Moving beyond assumptions: The reconceptualization and measurement of workplace gossip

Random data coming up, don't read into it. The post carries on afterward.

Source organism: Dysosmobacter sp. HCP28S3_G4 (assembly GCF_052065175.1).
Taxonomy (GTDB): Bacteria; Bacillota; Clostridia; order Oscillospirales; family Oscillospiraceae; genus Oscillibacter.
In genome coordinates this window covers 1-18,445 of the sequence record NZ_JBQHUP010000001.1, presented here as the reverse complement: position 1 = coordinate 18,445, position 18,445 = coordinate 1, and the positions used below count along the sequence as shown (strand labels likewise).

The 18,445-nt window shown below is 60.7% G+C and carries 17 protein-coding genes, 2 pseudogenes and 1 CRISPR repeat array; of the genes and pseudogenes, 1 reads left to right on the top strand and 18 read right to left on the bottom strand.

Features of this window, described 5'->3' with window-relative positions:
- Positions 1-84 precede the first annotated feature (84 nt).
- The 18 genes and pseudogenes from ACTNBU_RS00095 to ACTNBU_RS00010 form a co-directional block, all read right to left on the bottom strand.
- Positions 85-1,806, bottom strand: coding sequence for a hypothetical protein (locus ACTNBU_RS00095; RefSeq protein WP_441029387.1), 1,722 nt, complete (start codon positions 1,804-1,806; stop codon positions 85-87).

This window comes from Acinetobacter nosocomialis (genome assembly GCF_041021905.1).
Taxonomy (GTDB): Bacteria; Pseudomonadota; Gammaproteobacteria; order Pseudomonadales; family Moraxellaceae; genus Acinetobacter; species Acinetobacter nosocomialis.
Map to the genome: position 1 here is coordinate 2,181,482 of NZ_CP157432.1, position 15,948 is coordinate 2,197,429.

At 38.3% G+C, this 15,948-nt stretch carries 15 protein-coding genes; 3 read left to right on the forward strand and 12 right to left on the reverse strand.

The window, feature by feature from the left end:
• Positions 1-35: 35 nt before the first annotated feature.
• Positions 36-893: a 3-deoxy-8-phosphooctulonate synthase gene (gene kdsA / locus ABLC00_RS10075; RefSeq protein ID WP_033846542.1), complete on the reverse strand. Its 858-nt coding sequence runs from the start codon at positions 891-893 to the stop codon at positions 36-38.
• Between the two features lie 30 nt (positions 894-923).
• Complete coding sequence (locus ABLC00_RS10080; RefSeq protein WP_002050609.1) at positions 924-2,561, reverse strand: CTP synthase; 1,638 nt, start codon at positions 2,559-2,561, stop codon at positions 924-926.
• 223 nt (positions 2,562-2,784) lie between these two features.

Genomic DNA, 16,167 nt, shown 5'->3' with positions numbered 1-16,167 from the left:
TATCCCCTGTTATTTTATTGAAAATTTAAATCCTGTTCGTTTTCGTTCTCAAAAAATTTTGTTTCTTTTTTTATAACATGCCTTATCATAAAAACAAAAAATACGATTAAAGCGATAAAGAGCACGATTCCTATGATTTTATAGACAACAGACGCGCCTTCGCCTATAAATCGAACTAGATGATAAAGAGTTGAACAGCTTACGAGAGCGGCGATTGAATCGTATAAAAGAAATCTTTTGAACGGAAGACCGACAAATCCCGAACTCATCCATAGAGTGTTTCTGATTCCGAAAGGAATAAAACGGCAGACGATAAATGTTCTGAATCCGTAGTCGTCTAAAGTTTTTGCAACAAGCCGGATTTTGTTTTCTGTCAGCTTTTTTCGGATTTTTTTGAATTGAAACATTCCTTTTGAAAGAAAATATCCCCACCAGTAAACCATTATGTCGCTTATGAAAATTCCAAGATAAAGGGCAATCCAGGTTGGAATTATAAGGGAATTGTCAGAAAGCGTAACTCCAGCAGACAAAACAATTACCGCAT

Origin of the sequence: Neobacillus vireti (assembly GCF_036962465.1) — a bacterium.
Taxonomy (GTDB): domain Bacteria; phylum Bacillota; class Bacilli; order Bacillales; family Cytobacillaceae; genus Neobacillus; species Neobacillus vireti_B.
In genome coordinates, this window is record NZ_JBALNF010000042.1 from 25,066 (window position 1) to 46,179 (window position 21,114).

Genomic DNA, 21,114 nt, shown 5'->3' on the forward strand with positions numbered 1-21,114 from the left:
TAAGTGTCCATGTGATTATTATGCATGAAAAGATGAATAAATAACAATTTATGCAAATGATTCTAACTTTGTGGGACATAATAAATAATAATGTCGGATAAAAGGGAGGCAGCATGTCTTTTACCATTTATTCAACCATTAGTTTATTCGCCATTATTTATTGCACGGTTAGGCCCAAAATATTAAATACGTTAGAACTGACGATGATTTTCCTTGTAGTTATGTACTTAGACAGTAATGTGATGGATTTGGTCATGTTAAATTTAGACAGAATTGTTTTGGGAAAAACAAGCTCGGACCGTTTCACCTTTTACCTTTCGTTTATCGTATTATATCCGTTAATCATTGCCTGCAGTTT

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Despite decades of research from other academic fields arguing that gossip is an important and potentially functional behavior, organizational research has largely assumed that gossip is malicious talk. This has resulted in the proliferation of gossip items in deviance scales, effectively subsuming workplace gossip research into deviance research. In this paper, it is argued that organizational research has traditionally considered only a very narrow subset of workplace gossip, focusing almost exclusively on extreme negative cases which are not reflective of typical workplace gossip behavior. Instead of being primarily malicious, typical workplace gossip can be either positive or negative in nature and may serve important functions. It is therefore recommended that workplace gossip be studied on its own, independent of deviance. To facilitate this, the workplace gossip construct is reconceptualized and then a series of general-purpose English- and Chinese-language workplace gossip scales are developed. Using 8 samples (including multisource, multiwave, and multicultural data), this research demonstrates the construct validity, reliability, cross-cultural measurement invariance, and acceptable psychometric properties of the workplace gossip scales. Relationships are demonstrated between workplace gossip and a variety of other categories of organizational variables and processes, including sensemaking, emotion validation, organizational justice, influence, self-enhancement, job performance, and turnover. Future directions in workplace gossip research are discussed.